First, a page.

The only thing I used to know about Eastbourne was its annual women’s tennis tournament warm-up for Wimbledon and the fact it was full of old people. Eastbourne still has the tennis but is slowly shedding the “God’s Waiting Room” image. The 2011 census shows a population of 100,000 that has grown 10% in 10 years with the average age decreasing as it attracts more students, commuters to London and Brighton and families (like that of my friend). It’s a relatively new town but it has some old buildings such as St Mary’s The Virgin Church which dates in part to the 12th century. The church is on the slope of the Bourne stream, that gave the town its name. Next door is The Lamb,  parts of which also date to the 12th century.  The Lamb is one of the oldest pubs in England originally built as a clergy house to house monks who gave alms to the poor of Eastbourne.


The night I arrived a gale was blowing in from the Channel bringing heavy rain but the weather had improved enough the following day for an outing. I admitted to my friend that I’d never actually been to Brighton so we hopped on the bus that would take us there along the coast. We caught glimpses through the window of the still choppy sea and parts of Beachy Head, the white cliffs that look so much like Dover’s, it occasionally stands in for them in movies. Beachy Head is the highest chalk sea cliff in Britain, rising to 162 metres above sea level. The cliffs were formed 100 million years ago. The name has nothing to do with a beach but a corruption of the original French words “beau chef” meaning beautiful headland.


Another sight from the bus were the oxbow laves of Cuckmere Haven.  Oxbow lakes are U shaped bodies of water that form when a wide meander from the main stem of a river is cut off, creating a free-standing body of water, resembling the bow pin of the bow that wraps around oxen. The floodplains at the mouth of the Cuckmere leads to the chalky cliffs and its many walks are popular with tourists.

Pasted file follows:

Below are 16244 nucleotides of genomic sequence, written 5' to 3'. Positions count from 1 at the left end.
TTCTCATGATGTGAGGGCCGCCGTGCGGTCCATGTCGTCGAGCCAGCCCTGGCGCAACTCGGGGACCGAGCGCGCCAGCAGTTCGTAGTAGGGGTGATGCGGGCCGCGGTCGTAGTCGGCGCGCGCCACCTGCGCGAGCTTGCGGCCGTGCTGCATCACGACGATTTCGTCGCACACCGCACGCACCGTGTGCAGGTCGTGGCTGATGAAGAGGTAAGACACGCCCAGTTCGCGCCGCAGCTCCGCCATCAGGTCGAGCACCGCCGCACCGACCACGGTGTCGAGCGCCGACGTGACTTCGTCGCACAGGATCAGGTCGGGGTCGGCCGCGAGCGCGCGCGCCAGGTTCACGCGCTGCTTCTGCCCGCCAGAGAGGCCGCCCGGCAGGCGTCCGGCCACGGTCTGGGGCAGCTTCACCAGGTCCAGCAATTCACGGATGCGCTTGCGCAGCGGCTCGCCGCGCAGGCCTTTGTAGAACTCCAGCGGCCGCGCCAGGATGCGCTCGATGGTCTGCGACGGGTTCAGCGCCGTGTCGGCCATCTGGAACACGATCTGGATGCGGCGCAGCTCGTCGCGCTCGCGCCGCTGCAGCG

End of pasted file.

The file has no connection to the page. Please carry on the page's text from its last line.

After an hour or so our bus delivered us to Brighton. The city is renowned for its beaches, packed in summer but mostly deserted here at the height of winter with big breakers coming in off La Manche (“the sleeve” as the French call the English Channel linking the Atlantic with the North Sea).  Brighton has 13 km of beach within the city limits with hotels lining the promenade. The beach is renowned for its pebbly surface but east of the Pier, a flat sandy foreshore is exposed at low tide. The city council owns all the beaches, which are divided into named sections by groynes—the first of which were completed in 1724.


From previous visits I had been to Eastbourne pier but never to Brighton Pier, or to give it its proper name Brighton Palace Pier. Brighton Pier featured in the films Brighton Rock and Quadrophenia so is familiar in the mind. In the mid 19th century railways permitted mass tourism to seaside resorts. but large tidal ranges at many resorts meant that often the sea was not visible from dry land. The pleasure pier was the answer,  allowing visitors to promenade over and alongside the sea at all times. The Brighton Chain Pier was built in 1823 it was decrepit by the end of the century and was planned to be demolished to make way for the new Palace Pier. A storm blew it away in 1896 and the Palace Pier was opened in 1899. The attractions on the pier were tawdry – at least to this observer in January – but the pier remains incredibly popular and the most visited tourist attraction outside London, with over 4.5 million visitors in 2016.


We took a stroll away from the sea towards the town centre. To get there we detoured via The Lanes. Before Brighton there was the ancient fishing village of Brighthelmstone.At the heart of Brighthelmstone were The Lanes,  with a maze of twisting alleyways. These days they host antiques and jewellery shops nestling alongside specialist contemporary and designer boutique fashion. Its name derives from the Anglo-Saxon “Laine” meaning “fields”